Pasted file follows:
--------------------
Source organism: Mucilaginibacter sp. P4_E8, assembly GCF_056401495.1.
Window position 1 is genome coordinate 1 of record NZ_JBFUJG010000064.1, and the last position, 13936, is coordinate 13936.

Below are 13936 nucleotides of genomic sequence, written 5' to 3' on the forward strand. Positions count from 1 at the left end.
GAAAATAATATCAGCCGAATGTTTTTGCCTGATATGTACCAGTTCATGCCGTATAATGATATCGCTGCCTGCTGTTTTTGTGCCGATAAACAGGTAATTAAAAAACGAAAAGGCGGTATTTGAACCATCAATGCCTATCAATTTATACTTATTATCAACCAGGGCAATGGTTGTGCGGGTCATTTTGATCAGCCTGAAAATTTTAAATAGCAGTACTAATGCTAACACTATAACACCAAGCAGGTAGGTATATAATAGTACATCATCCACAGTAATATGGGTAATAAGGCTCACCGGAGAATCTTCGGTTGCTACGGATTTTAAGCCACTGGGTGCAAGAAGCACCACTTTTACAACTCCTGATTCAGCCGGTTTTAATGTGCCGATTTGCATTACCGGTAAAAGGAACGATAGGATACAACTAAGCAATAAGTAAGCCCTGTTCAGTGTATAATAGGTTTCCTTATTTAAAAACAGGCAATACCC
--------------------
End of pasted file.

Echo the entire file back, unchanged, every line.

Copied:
Source organism: Mucilaginibacter sp. P4_E8, assembly GCF_056401495.1.
Window position 1 is genome coordinate 1 of record NZ_JBFUJG010000064.1, and the last position, 13936, is coordinate 13936.

Below are 13936 nucleotides of genomic sequence, written 5' to 3' on the forward strand. Positions count from 1 at the left end.
GAAAATAATATCAGCCGAATGTTTTTGCCTGATATGTACCAGTTCATGCCGTATAATGATATCGCTGCCTGCTGTTTTTGTGCCGATAAACAGGTAATTAAAAAACGAAAAGGCGGTATTTGAACCATCAATGCCTATCAATTTATACTTATTATCAACCAGGGCAATGGTTGTGCGGGTCATTTTGATCAGCCTGAAAATTTTAAATAGCAGTACTAATGCTAACACTATAACACCAAGCAGGTAGGTATATAATAGTACATCATCCACAGTAATATGGGTAATAAGGCTCACCGGAGAATCTTCGGTTGCTACGGATTTTAAGCCACTGGGTGCAAGAAGCACCACTTTTACAACTCCTGATTCAGCCGGTTTTAATGTGCCGATTTGCATTACCGGTAAAAGGAACGATAGGATACAACTAAGCAATAAGTAAGCCCTGTTCAGTGTATAATAGGTTTCCTTATTTAAAAACAGGCAATACCC